Yes, the Kentucky Derby has been postponed for now, but luckily, some of its festive traditions can continue. Even though it’ll be a little while before you can don a floppy hat and sip on a Mint Julep at the racetrack, there’s nothing stopping you from enjoying one on your back porch!

Here’s a little cocktail history to pair with your cold drink.

The Mint Julep Gets Its Start

Like almost all early cocktails, the Mint Julep was first recorded in 1784 as a cure for “sickness at the stomach, with frequent retching, and, at times, the difficulty of swallowing” – but its origin story goes back even further than that. In fact, the word “julep” derives from the Persian word for “rose water,” drunk in the early fifteenth century to mask the bitterness of medicine. Later, the rose petals would be replaced by indigenous mint.

It wasn’t until the early 1800s that the drink began to be consumed more frequently as a cocktail. First mentioned in print in 1803, one writer described the mint julep as a “dram of spirituous liquor that has mint in it, taken by Virginians in the morning.”

Thanks to former Kentucky senator Henry Clay, the Mint Julep gained prominence in Washington, D.C. in 1850. He first introduced the drink at the Round Robin Bar in the Willard Hotel and from there, the recipe hit the mainstream. Spurred along by popular culture references from the likes of F. Scott Fitzgerald (The Great Gatsby, published 1924), Margaret Mitchell (Gone With The Wind, published 1936), and others, the Mint Julep soon became a symbol of sophisticated southern charm.

In 1983 the Mint Julep finally became the official drink of the Kentucky Derby – and has been ever since.

 

From Medicinal Syrup to Derby Delight

Following the conclusion of the 1938 Kentucky Derby, the staff noticed they were significantly short on glasses. They quickly realized that fans seeking souvenirs of their big day at the races were the culprits. By the next year, 1939, Churchill Downs had found the perfect solution.

Caterer Harry Stevens was commissioned to produce the first-ever commemorative Kentucky Derby glassware. And of course, the drink chosen to be served in this special glass was none other than the mint julep. The decision paid off, more than tripling drink sales at the track. In the early years, there were fewer than 100,000 commemorative glasses made. Today, more than 700,000 are made each year.

The Mint Julep has remained the traditional beverage of Churchill Downs and the Kentucky Derby for nearly a century. Every year, that tradition continues as almost 120,000 Mint Juleps are served over the two-day period of Kentucky Oaks and Kentucky Derby weekend at Churchill Downs.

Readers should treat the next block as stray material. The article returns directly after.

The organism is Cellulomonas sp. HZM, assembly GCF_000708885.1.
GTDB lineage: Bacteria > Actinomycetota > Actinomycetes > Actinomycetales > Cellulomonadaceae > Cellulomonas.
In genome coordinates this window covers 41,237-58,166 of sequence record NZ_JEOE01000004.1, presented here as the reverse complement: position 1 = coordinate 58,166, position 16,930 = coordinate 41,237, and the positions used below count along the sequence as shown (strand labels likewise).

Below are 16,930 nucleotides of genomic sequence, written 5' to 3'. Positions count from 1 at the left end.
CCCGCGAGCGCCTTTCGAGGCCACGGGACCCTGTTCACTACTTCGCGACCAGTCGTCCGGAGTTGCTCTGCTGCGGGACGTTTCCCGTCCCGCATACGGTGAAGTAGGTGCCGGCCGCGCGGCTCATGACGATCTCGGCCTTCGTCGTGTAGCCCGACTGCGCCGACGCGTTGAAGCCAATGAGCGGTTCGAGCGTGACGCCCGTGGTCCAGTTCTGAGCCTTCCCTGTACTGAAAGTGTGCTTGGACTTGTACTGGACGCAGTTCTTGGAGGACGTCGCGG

According to the official website of the Kentucky Derby, that’s a feat that requires more than 10,000 bottles of Old Forester Mint Julep Ready-to-Serve Cocktail, along with 1,000 pounds of freshly harvested mint and 60,000 pounds of ice.

It’s fitting that the historic event concludes with the Winner’s Party where the Kentucky governor raises a toast to the victor with, you guessed it, a Mint Julep.

 

How the Mint Julep Has Changed What the World is Drinking

While the ingredients of the Mint Julep have varied over the years, a few key components have remained the same:

  • First, the Mint Julep belongs to a category of cocktails called “smashes,” because its ingredients are smashed together. In the classic version of this cocktail, the mint is muddled with the other ingredients to enhance the flavor, essential oils, and natural juices of the herb.
  • Second, as is tradition, Mint Juleps are always served in pewter cups. The intention is that the drinker holds the drink from either the top or the bottom, allowing the ice to frost the outside of the cup.

But this is where the consistencies end. Since its creation, the Mint Julep has gone through many iterations. For example, did you know that the cocktail was originally made with low-quality, high-proof rum? Or that President Roosevelt was known for adding a splash of brandy to his whiskey-based concoction? And harkening back to its earliest origins, some recipes still call for rose petals rather than mint. So while the classic version of this cocktail remains most popular, people today continue to create their own unique twists. In fact, this article suggests 13 different ways to spruce up your cocktail, including the addition of a variety of fruits, matcha, ginger, and sweet tea.

Of course, if you’re someone who’d like to stick to tradition in honor of Derby, the classic Mint Julep recipe is easy to recreate at home. All you need is mint, simple syrup (sugar water), Bourbon, and crushed ice. Enjoy!

Got an idea for the next big cocktail? The beverage development experts at Flavorman can help you bring it to life as your very own ready-to-drink beverage! Just fill out this web form, or give us a call at (502) 453-0152 to get started.

 

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Written on May 6, 2020.